Sunday, February 24, 2013

Body Language

  There's many things about other cultures that you may know from being told about them in a textbook. However, some of these things are impossible to understand, especially as an Aspie, until you experience them first hand.
  One of these things that was definitely initially out of my comfort zone when the Argentinians were here was how affectionate they are. Living in the United States, people have definite "personal bubbles" and don't really hug or touch a lot. Not so with the Argentinians. I was really out of comfort zone initially when they came. My Argentinian student told me it's common there to kiss someone on the cheek when you first meet them, even between different genders. It's just how they greet each other and is considered normal. He also told me the first few days they continued greeting each other in this manner and thought most of the boys at the school probably thought they were gay.
   Even as funny as that was, it was initially hard for me to handle the affection. It wasn't normal for the other families, but because of my Aspie sensitivity to touch, I was really freaked out when, upon meeting the other Argentinians the first time, they all started hugging me. I'm more used to shaking hands, and these people I had just met five seconds ago were in my personal bubble and touching me.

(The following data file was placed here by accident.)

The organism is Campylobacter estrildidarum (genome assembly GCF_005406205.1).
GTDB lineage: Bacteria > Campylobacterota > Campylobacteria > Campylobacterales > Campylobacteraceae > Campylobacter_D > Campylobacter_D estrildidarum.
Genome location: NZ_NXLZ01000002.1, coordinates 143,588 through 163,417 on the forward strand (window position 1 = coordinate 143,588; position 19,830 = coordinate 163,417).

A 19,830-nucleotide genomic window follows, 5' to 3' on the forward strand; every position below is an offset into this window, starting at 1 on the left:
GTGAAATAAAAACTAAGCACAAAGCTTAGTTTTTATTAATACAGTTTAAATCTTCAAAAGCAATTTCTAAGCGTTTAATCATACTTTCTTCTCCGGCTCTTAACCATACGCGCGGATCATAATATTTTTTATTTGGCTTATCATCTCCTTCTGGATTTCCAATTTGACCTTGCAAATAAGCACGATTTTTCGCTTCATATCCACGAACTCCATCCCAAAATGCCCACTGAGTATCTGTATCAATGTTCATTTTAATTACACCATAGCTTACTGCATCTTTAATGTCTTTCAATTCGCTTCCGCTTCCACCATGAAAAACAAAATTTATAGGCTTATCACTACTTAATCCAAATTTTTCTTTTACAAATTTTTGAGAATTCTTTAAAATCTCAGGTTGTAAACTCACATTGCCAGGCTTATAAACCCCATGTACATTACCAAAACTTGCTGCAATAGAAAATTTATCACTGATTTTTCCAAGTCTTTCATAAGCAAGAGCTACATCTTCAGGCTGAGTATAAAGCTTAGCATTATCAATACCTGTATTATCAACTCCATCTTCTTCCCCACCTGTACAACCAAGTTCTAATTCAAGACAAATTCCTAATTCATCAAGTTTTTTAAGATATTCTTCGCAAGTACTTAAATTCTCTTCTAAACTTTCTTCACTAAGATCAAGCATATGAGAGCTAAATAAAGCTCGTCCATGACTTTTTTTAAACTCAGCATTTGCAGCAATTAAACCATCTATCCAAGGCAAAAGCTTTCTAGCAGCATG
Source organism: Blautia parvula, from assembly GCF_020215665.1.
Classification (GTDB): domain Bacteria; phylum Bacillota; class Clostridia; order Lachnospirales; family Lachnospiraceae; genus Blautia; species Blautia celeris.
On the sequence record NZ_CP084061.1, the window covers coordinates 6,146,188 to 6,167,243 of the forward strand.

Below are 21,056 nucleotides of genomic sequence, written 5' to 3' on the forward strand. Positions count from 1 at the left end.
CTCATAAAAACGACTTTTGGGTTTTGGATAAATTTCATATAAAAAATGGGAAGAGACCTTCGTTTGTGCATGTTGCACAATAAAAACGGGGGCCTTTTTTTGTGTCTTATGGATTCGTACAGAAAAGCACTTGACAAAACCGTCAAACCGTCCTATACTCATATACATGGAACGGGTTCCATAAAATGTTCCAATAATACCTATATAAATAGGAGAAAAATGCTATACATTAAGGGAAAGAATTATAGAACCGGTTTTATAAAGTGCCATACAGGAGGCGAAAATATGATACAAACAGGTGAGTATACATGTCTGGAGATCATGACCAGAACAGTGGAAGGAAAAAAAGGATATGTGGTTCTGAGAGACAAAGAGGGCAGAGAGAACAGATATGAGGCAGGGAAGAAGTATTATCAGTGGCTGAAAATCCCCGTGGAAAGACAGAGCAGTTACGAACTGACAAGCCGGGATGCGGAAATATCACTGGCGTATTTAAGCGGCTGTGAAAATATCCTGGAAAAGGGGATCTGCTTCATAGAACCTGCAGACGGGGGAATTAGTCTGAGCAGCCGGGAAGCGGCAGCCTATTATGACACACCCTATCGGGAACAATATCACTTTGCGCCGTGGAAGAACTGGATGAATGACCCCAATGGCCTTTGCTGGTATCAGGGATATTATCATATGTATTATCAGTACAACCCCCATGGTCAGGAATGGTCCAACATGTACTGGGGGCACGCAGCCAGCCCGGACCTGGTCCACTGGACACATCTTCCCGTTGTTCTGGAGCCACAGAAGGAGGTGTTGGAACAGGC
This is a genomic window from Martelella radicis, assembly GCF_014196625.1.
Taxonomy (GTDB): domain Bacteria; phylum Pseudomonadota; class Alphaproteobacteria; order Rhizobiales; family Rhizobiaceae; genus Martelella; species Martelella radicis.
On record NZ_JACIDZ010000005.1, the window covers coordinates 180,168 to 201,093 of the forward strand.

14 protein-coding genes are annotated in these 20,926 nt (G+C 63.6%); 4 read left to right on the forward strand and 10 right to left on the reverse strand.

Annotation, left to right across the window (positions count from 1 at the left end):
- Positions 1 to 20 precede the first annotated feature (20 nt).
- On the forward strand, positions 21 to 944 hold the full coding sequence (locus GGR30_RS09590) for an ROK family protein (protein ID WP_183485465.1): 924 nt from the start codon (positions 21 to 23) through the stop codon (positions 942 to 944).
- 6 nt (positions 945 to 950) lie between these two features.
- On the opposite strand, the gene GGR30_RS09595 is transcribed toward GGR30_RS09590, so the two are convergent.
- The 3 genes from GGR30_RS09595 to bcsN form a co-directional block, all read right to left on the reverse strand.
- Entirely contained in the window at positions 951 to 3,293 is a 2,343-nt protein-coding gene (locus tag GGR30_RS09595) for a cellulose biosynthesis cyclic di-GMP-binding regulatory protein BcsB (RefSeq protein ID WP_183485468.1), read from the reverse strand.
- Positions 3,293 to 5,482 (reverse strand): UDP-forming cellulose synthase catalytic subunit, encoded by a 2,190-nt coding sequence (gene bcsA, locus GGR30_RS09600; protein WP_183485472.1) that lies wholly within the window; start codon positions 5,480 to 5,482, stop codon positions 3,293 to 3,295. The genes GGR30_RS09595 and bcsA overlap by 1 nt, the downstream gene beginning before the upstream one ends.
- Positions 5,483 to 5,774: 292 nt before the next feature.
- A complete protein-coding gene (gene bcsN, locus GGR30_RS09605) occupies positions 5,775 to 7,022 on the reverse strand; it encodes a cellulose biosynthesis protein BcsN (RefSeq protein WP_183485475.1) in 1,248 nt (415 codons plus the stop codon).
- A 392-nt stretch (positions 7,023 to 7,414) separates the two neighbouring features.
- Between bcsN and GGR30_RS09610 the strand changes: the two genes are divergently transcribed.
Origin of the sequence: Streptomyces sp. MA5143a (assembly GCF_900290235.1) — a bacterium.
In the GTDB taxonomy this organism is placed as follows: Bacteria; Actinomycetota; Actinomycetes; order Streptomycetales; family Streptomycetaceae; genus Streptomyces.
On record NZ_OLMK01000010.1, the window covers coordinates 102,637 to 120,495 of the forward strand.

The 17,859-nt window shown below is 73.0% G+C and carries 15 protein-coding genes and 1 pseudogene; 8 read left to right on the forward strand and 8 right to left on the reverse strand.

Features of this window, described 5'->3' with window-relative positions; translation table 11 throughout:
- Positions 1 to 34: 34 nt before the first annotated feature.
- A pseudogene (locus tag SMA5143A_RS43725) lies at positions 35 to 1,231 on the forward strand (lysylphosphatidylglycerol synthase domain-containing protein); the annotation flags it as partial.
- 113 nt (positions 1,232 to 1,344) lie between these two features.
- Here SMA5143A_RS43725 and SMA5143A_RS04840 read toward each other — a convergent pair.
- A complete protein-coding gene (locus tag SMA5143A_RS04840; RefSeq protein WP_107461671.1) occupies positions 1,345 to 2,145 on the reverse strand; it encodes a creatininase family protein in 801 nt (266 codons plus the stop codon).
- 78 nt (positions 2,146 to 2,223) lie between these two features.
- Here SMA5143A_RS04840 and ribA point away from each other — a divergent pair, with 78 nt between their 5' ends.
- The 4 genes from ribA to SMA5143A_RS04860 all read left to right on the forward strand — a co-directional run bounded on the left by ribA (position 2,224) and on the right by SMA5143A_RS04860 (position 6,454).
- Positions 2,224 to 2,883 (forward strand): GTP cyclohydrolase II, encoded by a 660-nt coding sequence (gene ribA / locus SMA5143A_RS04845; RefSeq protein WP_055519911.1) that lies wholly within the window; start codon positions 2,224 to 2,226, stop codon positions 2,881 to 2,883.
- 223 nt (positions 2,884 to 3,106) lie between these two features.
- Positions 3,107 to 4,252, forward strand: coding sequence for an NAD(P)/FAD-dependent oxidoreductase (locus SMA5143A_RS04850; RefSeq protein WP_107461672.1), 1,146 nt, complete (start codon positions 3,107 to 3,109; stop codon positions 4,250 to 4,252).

I had to find a way to handle this. I decided to try to force myself to relax into the hug and smile, after all, I didn't want to offend them. And if I really was not wanting to hug, I put my hand out quickly, and usually they understood, even if they might have been a little confused. However, as I managed to become friends with the Argentinians, it became easier to hug them and I was fine with greeting them that way.
  Some people out there, like my Argentinian friends, are more touchy than what some people are used to. It may freak you out, Aspies, the idea of hugging a complete stranger, believe me, it freaked me out, but try to relax and and smile. It may offend the other person who may not understand your love of the personal space. And eventually, you may even come to enjoy it as you become closer to the person. As crazy as it sounds, it became almost normal for me to hug these kids, and if I can do it, so can you!

Saturday, February 9, 2013

"Our" Party

 These last two weeks have been very memorable, to say the least. Showing our Argentinian student, let's call him Joaquin, around has been an absolute blast, from him trying his first smoothie to presenting him to my little brother's class has been really fun.